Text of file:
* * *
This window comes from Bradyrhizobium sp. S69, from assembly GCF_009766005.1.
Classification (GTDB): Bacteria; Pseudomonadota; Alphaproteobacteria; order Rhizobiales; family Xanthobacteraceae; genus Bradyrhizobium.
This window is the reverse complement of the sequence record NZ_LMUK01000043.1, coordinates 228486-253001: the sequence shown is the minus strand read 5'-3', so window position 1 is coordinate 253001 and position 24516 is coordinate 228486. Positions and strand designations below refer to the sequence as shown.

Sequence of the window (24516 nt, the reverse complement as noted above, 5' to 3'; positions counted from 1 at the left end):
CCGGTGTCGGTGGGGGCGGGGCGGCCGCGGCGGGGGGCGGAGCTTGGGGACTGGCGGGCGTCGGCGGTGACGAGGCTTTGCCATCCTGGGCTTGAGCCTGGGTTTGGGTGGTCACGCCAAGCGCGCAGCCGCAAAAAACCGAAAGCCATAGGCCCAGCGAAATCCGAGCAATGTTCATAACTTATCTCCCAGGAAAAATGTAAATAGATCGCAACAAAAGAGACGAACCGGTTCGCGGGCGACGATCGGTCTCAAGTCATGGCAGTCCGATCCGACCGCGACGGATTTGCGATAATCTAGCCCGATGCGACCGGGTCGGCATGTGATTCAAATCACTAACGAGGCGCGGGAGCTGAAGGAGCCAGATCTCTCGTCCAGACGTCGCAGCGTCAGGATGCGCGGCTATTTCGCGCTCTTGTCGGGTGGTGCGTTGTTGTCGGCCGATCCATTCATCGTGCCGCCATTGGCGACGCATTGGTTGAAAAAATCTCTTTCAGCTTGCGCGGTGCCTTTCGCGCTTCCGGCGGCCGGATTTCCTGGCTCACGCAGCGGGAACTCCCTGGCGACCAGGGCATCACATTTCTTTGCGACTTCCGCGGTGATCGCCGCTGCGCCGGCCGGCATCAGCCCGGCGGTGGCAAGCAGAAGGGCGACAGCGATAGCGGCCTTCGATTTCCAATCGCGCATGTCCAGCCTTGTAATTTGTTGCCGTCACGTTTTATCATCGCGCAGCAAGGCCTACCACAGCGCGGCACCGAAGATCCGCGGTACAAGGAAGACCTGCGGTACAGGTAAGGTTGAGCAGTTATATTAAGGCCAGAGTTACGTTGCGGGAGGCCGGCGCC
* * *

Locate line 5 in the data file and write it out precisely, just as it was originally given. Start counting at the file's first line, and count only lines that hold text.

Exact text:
CCGGTGTCGGTGGGGGCGGGGCGGCCGCGGCGGGGGGCGGAGCTTGGGGACTGGCGGGCGTCGGCGGTGACGAGGCTTTGCCATCCTGGGCTTGAGCCTGGGTTTGGGTGGTCACGCCAAGCGCGCAGCCGCAAAAAACCGAAAGCCATAGGCCCAGCGAAATCCGAGCAATGTTCATAACTTATCTCCCAGGAAAAATGTAAATAGATCGCAACAAAAGAGACGAACCGGTTCGCGGGCGACGATCGGTCTCAAGTCATGGCAGTCCGATCCGACCGCGACGGATTTGCGATAATCTAGCCCGATGCGACCGGGTCGGCATGTGATTCAAATCACTAACGAGGCGCGGGAGCTGAAGGAGCCAGATCTCTCGTCCAGACGTCGCAGCGTCAGGATGCGCGGCTATTTCGCGCTCTTGTCGGGTGGTGCGTTGTTGTCGGCCGATCCATTCATCGTGCCGCCATTGGCGACGCATTGGTTGAAAAAATCTCTTTCAGCTTGCGCGGTGCCTTTCGCGCTTCCGGCGGCCGGATTTCCTGGCTCACGCAGCGGGAACTCCCTGGCGACCAGGGCATCACATTTCTTTGCGACTTCCGCGGTGATCGCCGCTGCGCCGGCCGGCATCAGCCCGGCGGTGGCAAGCAGAAGGGCGACAGCGATAGCGGCCTTCGATTTCCAATCGCGCATGTCCAGCCTTGTAATTTGTTGCCGTCACGTTTTATCATCGCGCAGCAAGGCCTACCACAGCGCGGCACCGAAGATCCGCGGTACAAGGAAGACCTGCGGTACAGGTAAGGTTGAGCAGTTATATTAAGGCCAGAGTTACGTTGCGGGAGGCCGGCGCC